Power of attorney (POA) is the legal authority to make decisions in someone else’s name. It’s also the document that grants this permission.
Specifically, a power of attorney form authorizes another person or entity to act as your “agent” (you are the “principal”) in matters ranging from medical to financial decisions.
There are several types of powers of attorney for different situations. Find your Ohio (OH) power of attorney form below.
Ohio (OH) Power of Attorney Documents
Ohio BMV Power of Attorney
With a Bureau of Motor Vehicles (BMV) power of attorney, you legally appoint another person or entity to manage affairs related to your motor vehicles.
Download: Adobe PDF
Ohio Tax Power of Attorney
The Ohio tax power of attorney allows you to nominate an agent to act on your behalf in matters relating to the tax authorities.
Ohio Real Estate Power of Attorney
Granting a real estate power of attorney to an agent gives them the power to manage your real estate transactions only.
In the list of powers in the downloaded document, sign only against the real-estate-related powers you wish to transfer. The powers you do not sign against will not be transferred to your agent.
Download: MS Word (.docx) or Adobe PDF
How to Get Power of Attorney in Ohio
You can set up power of attorney by downloading and filling out a power of attorney form.
Chapter 1337 of the Ohio Revised Code governs powers of attorney in the state of Ohio. All forms provided on this page are compliant with this section of the Ohio Revised Code.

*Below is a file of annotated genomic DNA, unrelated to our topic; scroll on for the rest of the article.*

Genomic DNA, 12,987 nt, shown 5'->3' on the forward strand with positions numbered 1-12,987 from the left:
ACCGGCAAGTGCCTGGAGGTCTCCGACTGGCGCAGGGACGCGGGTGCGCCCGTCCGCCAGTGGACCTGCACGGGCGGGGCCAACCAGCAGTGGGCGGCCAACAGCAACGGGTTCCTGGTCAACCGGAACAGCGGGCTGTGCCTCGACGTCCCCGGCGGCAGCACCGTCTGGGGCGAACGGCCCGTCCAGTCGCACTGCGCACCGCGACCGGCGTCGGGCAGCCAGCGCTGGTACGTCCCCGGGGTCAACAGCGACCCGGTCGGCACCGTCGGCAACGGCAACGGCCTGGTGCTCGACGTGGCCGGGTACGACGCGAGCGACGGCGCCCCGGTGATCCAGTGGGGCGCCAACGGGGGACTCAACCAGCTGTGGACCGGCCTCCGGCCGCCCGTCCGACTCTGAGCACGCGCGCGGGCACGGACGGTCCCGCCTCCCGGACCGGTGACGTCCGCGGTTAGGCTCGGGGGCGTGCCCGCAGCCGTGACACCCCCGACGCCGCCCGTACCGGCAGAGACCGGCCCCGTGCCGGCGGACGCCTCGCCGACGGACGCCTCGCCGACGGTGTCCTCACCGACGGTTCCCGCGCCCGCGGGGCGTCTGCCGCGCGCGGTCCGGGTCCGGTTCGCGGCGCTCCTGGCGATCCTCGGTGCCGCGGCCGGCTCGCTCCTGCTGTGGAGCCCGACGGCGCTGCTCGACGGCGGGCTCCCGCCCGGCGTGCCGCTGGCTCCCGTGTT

Ohio POA Requirements
In order for a power of attorney to be valid in the state of Ohio, it must meet the following requirements:
- An Ohio POA must include the:
- Principal’s name and contact information
- Agent’s name and contact information
- Date the agreement is signed
- Powers granted
- When the powers begin and end
- Signature of a notary public
- The power of attorney must be signed by the principal or by an individual instructed to sign the principal’s name on the document in their conscious presence.
- In accordance with §1337.04, if the power of attorney involves a real estate transaction, it must be recorded in the applicable county recorder’s office.
As long as the principal maintains his or her competence, a power of attorney may be revoked at any time.